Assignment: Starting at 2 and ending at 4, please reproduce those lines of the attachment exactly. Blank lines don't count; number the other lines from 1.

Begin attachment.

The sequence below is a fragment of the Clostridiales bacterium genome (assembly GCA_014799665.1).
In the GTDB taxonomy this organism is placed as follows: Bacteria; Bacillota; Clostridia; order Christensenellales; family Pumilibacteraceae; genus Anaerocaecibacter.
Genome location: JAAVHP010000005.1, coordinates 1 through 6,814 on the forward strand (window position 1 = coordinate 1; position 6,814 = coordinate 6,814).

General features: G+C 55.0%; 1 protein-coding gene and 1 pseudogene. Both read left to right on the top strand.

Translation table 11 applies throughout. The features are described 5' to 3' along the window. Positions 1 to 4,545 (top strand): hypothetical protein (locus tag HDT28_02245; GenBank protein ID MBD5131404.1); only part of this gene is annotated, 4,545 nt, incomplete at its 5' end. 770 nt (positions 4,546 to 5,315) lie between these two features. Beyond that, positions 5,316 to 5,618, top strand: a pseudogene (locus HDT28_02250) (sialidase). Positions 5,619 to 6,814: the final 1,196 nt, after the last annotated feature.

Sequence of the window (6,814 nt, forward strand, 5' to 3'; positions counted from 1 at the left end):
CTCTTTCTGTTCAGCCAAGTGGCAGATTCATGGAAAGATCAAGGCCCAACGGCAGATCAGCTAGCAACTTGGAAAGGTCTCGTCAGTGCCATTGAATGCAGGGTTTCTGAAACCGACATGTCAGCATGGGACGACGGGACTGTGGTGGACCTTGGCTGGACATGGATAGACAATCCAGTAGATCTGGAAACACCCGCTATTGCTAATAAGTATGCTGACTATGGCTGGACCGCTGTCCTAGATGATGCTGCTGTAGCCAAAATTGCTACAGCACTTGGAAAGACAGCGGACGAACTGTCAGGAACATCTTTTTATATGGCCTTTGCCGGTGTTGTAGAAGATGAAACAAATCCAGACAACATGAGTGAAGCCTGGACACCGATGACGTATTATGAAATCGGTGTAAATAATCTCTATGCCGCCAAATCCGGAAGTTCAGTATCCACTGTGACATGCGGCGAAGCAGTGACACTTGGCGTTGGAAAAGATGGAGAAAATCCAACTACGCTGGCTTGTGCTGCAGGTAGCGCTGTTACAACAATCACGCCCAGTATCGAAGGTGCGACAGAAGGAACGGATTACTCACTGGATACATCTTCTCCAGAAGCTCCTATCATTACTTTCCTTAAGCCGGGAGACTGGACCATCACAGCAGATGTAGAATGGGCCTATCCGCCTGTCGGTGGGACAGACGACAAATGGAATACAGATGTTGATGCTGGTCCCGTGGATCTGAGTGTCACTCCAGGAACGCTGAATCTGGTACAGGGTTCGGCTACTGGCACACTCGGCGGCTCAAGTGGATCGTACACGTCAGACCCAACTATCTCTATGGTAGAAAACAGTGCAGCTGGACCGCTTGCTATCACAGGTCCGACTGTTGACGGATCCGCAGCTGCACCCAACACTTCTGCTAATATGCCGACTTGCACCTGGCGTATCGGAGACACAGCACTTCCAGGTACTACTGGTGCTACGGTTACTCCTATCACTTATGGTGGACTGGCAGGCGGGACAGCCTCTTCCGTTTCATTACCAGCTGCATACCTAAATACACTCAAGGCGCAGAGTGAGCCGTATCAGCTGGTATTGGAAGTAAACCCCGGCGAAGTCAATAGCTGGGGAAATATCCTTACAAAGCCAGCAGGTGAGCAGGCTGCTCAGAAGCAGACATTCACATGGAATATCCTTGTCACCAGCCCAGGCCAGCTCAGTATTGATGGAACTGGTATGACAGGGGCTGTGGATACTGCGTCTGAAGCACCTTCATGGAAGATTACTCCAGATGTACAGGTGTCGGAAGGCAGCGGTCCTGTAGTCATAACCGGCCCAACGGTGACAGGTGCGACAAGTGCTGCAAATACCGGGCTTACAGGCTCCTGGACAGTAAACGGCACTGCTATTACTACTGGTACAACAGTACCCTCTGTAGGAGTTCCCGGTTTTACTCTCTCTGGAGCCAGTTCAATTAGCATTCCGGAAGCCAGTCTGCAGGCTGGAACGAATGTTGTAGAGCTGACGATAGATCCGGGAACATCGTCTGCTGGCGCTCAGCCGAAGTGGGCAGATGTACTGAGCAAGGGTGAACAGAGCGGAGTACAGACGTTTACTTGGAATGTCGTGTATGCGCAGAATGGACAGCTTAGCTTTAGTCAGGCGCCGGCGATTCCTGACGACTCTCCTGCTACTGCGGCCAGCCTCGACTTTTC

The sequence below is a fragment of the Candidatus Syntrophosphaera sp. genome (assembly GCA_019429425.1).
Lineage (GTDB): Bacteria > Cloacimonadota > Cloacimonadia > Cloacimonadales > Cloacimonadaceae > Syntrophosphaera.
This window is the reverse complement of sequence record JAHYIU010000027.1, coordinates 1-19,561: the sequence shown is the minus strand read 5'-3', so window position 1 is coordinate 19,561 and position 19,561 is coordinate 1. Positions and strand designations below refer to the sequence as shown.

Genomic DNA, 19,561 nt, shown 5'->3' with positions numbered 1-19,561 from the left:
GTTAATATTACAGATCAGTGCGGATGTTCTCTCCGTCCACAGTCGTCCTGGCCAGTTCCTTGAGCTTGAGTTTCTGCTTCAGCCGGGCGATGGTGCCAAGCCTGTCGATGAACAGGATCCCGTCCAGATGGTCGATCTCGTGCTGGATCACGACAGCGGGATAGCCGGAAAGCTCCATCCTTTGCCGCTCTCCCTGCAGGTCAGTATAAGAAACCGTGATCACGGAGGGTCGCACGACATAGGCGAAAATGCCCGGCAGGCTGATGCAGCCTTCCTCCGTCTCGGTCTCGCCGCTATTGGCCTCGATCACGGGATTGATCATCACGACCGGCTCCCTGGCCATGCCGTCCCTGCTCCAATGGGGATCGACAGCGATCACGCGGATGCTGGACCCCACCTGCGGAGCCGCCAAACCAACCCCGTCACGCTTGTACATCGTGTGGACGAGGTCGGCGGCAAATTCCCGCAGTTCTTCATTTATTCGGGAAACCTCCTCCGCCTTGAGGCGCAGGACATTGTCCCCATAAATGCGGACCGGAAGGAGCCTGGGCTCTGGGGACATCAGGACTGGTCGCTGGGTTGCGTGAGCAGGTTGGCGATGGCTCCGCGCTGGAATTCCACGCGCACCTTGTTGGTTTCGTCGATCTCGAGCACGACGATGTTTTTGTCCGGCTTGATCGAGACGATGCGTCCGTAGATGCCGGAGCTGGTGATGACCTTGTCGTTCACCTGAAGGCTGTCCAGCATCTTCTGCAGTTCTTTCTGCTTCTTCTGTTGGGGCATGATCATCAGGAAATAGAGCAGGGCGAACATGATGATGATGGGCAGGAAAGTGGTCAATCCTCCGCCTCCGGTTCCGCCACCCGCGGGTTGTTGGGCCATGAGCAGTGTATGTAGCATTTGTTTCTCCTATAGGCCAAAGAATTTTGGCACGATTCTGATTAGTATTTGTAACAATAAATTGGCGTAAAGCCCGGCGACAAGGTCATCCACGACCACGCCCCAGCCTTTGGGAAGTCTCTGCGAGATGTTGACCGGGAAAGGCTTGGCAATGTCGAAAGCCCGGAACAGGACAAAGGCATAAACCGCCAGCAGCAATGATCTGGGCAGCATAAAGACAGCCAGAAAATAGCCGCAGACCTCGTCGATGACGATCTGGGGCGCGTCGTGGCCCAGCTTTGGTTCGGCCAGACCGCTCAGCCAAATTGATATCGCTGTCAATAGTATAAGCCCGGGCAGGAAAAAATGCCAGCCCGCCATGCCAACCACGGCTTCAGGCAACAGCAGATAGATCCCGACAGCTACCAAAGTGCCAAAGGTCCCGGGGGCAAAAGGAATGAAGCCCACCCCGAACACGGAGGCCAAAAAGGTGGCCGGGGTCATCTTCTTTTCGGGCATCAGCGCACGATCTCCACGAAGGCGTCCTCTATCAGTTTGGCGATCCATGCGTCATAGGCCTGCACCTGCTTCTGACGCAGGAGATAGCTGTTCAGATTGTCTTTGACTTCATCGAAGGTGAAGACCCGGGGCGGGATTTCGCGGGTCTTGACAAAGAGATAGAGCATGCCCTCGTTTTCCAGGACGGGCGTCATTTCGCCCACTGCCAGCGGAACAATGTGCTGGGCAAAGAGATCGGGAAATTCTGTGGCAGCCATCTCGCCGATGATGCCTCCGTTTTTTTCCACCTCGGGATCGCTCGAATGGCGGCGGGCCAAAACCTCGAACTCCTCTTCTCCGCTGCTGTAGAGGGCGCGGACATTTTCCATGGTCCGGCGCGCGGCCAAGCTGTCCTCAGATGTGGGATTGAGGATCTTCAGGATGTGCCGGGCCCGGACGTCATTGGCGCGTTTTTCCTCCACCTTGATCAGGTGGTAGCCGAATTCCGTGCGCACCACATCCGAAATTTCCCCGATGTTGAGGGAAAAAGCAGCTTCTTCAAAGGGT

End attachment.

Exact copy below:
In the GTDB taxonomy this organism is placed as follows: Bacteria; Bacillota; Clostridia; order Christensenellales; family Pumilibacteraceae; genus Anaerocaecibacter.
Genome location: JAAVHP010000005.1, coordinates 1 through 6,814 on the forward strand (window position 1 = coordinate 1; position 6,814 = coordinate 6,814).

General features: G+C 55.0%; 1 protein-coding gene and 1 pseudogene. Both read left to right on the top strand.